Dog Racing Died Without A Funeral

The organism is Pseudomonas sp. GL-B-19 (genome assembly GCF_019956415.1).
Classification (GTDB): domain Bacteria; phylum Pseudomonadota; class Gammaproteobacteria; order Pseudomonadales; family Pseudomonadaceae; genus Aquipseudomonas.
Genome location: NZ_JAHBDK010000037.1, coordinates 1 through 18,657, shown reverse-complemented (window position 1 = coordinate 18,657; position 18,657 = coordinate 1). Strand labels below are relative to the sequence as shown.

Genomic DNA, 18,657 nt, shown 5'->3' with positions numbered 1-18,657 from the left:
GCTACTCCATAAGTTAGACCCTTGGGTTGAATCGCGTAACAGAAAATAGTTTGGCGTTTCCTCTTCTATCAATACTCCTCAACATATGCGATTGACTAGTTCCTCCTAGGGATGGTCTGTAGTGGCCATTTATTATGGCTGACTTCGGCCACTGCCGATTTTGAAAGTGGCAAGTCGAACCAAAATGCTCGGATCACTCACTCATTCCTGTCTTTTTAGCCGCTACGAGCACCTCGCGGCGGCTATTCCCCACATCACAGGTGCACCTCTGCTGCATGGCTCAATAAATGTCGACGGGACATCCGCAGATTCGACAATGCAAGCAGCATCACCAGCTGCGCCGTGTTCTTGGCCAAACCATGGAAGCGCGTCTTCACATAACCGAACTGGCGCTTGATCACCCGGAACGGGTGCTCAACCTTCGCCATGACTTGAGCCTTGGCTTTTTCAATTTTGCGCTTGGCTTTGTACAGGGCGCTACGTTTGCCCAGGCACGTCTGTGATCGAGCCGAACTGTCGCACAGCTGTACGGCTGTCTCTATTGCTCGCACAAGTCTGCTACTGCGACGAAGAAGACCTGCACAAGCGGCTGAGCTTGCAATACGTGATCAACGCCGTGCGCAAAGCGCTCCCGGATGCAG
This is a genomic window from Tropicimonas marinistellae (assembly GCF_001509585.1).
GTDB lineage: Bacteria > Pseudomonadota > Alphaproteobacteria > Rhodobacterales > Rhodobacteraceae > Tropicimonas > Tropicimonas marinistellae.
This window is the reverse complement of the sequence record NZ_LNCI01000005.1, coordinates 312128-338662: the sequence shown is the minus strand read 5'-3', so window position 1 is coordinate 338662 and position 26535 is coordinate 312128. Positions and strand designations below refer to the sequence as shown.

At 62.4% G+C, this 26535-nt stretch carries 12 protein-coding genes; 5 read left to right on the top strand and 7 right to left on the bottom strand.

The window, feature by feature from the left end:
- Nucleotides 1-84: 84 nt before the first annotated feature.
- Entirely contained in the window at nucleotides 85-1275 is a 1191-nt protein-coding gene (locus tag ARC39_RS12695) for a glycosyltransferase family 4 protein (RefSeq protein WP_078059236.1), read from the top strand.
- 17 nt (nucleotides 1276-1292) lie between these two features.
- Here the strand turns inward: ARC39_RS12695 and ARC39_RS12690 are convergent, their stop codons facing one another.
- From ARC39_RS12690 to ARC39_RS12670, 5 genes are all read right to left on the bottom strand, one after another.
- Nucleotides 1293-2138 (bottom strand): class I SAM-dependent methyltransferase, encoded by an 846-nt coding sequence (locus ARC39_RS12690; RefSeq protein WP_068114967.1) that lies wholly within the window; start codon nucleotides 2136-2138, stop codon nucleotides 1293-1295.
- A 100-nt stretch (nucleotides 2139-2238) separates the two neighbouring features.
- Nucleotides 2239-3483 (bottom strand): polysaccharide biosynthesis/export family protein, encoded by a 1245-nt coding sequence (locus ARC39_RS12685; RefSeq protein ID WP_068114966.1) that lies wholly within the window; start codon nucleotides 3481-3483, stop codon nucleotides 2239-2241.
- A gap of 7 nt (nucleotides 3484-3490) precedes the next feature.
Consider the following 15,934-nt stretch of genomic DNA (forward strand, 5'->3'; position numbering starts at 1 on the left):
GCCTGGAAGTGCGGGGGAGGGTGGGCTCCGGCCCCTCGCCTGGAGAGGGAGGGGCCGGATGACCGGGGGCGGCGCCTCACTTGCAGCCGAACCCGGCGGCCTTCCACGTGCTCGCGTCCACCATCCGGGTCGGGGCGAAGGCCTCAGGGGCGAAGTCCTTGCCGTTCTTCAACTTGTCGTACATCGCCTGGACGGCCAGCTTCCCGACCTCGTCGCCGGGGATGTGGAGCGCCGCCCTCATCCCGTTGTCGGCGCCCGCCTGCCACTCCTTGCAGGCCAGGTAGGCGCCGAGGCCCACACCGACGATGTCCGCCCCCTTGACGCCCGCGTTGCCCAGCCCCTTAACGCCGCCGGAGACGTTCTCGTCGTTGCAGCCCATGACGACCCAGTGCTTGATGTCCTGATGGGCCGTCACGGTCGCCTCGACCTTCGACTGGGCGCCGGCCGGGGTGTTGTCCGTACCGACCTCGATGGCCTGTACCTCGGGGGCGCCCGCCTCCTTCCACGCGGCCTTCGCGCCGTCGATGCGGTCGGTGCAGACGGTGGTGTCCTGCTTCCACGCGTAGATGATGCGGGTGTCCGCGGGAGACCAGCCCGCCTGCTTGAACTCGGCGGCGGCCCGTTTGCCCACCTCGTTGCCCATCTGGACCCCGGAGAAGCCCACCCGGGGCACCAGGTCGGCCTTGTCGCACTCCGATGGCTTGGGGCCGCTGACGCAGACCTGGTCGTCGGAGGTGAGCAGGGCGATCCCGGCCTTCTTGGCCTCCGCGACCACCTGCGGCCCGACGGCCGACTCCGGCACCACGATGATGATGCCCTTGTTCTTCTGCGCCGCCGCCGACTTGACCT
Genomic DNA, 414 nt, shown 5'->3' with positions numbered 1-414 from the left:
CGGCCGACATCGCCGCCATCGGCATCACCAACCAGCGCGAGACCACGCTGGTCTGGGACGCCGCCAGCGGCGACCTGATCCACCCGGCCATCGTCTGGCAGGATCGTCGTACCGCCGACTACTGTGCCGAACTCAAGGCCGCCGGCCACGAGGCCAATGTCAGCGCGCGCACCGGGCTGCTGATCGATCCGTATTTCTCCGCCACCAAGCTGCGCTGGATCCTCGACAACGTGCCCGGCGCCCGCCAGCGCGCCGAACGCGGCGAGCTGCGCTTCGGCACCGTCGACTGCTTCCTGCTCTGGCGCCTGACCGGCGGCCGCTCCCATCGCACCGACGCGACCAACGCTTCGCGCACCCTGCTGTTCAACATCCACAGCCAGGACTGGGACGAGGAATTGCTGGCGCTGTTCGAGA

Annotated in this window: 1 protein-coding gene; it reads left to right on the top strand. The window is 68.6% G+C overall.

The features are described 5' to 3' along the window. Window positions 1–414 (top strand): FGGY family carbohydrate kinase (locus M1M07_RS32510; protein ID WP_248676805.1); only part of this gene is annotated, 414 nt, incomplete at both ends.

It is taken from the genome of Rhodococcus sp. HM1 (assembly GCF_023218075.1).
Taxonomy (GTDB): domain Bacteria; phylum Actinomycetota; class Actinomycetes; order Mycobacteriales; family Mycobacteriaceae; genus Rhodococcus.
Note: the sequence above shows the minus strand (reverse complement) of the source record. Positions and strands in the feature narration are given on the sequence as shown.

SARASOTA, FLORIDA — The sun hadn’t yet risen over the Sarasota Kennel Club, and Deb Linn was wrist deep in 100 pounds of bloody meat. She had been been up since 4:30 a.m., when she made the 45-minute commute south from Ellenton, a small town where the rent is more affordable than in the wealthy beach city of Sarasota. She was 18 years old when she first started working with greyhounds in her home state of Wisconsin. She’s 50 now and stood over a fiberglass trough inside her kennel, mixing white, powdered vitamins into the raw beef for her dogs’ breakfast. I could make out thin white lines on her tanned arms, marks from where the dogs had scratched her over the years. The dogs were beside themselves in anticipation of food, filling the room with their barking and rapping at the crates with their paws, but it was much quieter than usual. Just a few weeks ago Deb had 102 dogs in her kennel. Now there were half as many. By tomorrow, there would be no dogs….[ ]

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